Salazar v. District of Columbia, No. 16-7065 (D.C. Cir. 2018)Annotate this Case
While district courts generally have discretion under Federal Rule of Civil Procedure 60(b)(5) to adjust the terms of an existing consent decree in light of changed circumstances, the issuance of a new injunction must meet the strict preconditions for such exceptional relief set out in Federal Rule of Civil Procedure 65. This case stemmed from a putative class action brought by a broad group of Medicaid applicants and recipients against the District. The parties eventually reached a settlement and a consent decree was issued. Plaintiffs subsequently filed a motion for a preliminary injunction and renewals under the Affordable Care Act. About a week after briefing on the preliminary injunction concluded, plaintiffs filed a motion under Federal Rules of Civil Procedure 60(b)(5) and (b)(6) to "modify" the Consent Decree to achieve precisely the same relief as the pending motion for a preliminary injunction. The district court granted the motion to modify and denied the motion for a preliminary injunction as moot.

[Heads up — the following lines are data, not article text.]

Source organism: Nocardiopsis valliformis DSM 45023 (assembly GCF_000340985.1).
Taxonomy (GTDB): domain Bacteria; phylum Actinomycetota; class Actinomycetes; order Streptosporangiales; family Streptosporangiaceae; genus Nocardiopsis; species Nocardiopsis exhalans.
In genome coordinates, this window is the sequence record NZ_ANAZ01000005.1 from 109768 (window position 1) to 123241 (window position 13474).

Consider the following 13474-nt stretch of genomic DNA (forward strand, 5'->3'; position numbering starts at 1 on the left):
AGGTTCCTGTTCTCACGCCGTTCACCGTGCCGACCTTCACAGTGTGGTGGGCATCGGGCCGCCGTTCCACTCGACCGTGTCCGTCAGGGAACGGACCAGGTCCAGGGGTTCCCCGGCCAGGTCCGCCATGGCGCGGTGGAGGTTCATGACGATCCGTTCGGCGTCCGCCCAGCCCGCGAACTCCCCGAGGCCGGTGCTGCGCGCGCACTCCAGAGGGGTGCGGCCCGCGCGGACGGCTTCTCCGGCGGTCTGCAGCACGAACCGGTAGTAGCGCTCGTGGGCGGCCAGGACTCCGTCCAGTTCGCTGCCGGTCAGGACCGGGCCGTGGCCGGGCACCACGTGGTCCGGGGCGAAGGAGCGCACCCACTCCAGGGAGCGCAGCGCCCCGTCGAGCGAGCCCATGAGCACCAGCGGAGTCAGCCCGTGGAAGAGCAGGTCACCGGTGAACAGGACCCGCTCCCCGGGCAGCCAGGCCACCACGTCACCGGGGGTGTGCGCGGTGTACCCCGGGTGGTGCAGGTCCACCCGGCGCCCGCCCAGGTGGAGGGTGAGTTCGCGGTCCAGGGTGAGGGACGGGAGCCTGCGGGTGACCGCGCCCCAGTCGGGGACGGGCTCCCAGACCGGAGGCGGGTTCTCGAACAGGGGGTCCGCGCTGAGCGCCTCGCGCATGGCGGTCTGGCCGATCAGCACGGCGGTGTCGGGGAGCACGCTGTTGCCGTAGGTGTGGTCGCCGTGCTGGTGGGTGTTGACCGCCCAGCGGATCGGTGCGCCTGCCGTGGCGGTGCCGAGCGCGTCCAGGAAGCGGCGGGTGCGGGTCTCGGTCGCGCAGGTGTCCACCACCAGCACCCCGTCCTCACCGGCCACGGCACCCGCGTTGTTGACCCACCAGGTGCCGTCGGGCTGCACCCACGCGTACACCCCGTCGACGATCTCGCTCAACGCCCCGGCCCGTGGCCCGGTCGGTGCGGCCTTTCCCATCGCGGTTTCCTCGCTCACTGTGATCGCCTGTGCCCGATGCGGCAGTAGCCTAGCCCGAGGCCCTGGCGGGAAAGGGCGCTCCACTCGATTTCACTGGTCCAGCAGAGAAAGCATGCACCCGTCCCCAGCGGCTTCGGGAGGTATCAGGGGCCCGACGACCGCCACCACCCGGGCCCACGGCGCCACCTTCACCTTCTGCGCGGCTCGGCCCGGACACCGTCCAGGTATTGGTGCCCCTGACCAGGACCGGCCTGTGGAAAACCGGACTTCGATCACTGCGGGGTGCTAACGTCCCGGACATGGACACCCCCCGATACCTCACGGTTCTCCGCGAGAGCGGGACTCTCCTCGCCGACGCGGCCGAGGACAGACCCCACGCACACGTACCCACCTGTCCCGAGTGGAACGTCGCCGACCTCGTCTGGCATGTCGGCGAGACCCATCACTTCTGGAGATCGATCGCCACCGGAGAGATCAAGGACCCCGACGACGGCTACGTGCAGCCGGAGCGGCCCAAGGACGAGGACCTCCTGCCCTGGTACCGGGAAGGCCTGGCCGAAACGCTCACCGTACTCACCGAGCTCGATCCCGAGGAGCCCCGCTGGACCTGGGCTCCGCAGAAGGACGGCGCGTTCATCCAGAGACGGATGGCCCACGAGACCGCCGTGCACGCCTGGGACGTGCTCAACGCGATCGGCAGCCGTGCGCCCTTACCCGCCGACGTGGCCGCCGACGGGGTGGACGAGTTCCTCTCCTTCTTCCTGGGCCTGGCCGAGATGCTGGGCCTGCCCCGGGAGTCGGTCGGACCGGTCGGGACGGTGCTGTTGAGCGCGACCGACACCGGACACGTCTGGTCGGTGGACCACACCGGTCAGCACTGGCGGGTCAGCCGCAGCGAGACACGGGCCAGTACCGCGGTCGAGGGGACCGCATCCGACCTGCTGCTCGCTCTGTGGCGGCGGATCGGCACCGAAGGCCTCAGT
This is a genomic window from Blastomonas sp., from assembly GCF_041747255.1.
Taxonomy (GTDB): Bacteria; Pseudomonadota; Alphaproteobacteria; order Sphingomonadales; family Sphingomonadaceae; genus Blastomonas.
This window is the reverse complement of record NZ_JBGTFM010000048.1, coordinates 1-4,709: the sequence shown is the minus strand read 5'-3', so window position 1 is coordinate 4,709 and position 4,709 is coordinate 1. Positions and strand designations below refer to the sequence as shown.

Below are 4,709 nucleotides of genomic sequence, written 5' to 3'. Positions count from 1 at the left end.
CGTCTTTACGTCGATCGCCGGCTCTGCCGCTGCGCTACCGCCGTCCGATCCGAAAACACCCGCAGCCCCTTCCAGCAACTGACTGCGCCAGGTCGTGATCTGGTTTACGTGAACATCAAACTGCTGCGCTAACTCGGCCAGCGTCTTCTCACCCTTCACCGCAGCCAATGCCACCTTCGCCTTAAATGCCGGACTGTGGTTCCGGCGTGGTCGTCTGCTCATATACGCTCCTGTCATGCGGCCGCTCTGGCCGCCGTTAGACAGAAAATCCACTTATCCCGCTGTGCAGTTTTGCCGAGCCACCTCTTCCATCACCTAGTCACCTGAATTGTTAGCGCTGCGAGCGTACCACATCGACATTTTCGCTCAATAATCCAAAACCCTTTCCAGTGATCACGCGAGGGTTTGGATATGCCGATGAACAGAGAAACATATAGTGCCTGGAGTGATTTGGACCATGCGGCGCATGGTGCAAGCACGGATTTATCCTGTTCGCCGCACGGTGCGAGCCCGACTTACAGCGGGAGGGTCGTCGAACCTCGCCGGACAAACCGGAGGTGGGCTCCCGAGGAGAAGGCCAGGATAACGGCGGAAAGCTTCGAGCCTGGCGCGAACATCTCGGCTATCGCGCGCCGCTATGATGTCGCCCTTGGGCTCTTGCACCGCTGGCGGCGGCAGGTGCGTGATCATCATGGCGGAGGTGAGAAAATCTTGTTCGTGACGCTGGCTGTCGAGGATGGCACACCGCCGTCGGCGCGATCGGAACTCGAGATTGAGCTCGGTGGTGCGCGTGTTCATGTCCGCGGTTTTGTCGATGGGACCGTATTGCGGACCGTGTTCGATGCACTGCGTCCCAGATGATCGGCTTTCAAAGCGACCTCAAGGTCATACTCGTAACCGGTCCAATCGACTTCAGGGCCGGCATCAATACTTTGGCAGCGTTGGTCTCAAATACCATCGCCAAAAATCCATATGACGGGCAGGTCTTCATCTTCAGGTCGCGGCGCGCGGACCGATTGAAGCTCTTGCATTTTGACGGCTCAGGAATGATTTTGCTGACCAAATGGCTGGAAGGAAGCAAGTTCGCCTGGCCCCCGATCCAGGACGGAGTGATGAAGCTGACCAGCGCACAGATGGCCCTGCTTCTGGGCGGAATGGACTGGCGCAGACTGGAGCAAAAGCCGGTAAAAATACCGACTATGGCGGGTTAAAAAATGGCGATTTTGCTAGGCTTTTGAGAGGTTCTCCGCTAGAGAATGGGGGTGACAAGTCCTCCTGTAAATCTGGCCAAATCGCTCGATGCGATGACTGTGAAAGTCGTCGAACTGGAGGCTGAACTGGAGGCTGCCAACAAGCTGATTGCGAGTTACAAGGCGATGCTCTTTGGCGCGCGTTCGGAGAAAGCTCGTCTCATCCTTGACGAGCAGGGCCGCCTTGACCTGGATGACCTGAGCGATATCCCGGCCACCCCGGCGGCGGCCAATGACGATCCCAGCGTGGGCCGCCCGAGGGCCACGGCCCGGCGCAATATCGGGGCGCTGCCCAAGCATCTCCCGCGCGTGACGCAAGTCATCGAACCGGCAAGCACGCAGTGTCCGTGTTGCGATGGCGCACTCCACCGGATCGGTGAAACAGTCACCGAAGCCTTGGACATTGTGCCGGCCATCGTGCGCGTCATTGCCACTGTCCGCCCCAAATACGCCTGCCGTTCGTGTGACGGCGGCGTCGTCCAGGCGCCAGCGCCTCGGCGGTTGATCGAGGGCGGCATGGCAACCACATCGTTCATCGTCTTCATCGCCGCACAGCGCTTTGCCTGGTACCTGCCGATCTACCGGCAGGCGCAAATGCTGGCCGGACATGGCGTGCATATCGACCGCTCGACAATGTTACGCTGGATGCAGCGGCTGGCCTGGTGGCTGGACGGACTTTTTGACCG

The DC Circuit held that the district court's order provided brand new relief based on brand new facts alleging violations of a new law without the requisite findings for an injunction, and thus it crossed the line from permissibly modifying into impermissibly enjoining. Accordingly, the court reversed the district court's judgment, vacated the new injunctive relief, and remanded for further proceedings.